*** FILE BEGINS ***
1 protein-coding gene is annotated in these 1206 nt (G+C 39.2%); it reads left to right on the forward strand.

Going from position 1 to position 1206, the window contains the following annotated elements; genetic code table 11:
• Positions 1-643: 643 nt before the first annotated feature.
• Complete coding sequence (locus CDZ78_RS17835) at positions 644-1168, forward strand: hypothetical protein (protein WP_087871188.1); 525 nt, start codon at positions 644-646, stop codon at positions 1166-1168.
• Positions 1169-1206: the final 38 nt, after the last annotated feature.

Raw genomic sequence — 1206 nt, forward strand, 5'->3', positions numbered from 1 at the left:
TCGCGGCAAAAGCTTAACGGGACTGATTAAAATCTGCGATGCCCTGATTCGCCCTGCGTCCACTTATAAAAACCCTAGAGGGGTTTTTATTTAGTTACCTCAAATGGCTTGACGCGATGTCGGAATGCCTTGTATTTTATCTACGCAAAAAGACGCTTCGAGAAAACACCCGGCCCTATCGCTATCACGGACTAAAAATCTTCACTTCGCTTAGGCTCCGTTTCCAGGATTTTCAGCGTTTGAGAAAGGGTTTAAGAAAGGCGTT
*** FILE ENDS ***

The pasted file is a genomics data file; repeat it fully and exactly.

1 protein-coding gene is annotated in these 1206 nt (G+C 39.2%); it reads left to right on the forward strand.

Going from position 1 to position 1206, the window contains the following annotated elements; genetic code table 11:
• Positions 1-643: 643 nt before the first annotated feature.
• Complete coding sequence (locus CDZ78_RS17835) at positions 644-1168, forward strand: hypothetical protein (protein WP_087871188.1); 525 nt, start codon at positions 644-646, stop codon at positions 1166-1168.
• Positions 1169-1206: the final 38 nt, after the last annotated feature.

Raw genomic sequence — 1206 nt, forward strand, 5'->3', positions numbered from 1 at the left:
TCGCGGCAAAAGCTTAACGGGACTGATTAAAATCTGCGATGCCCTGATTCGCCCTGCGTCCACTTATAAAAACCCTAGAGGGGTTTTTATTTAGTTACCTCAAATGGCTTGACGCGATGTCGGAATGCCTTGTATTTTATCTACGCAAAAAGACGCTTCGAGAAAACACCCGGCCCTATCGCTATCACGGACTAAAAATCTTCACTTCGCTTAGGCTCCGTTTCCAGGATTTTCAGCGTTTGAGAAAGGGTTTAAGAAAGGCGTT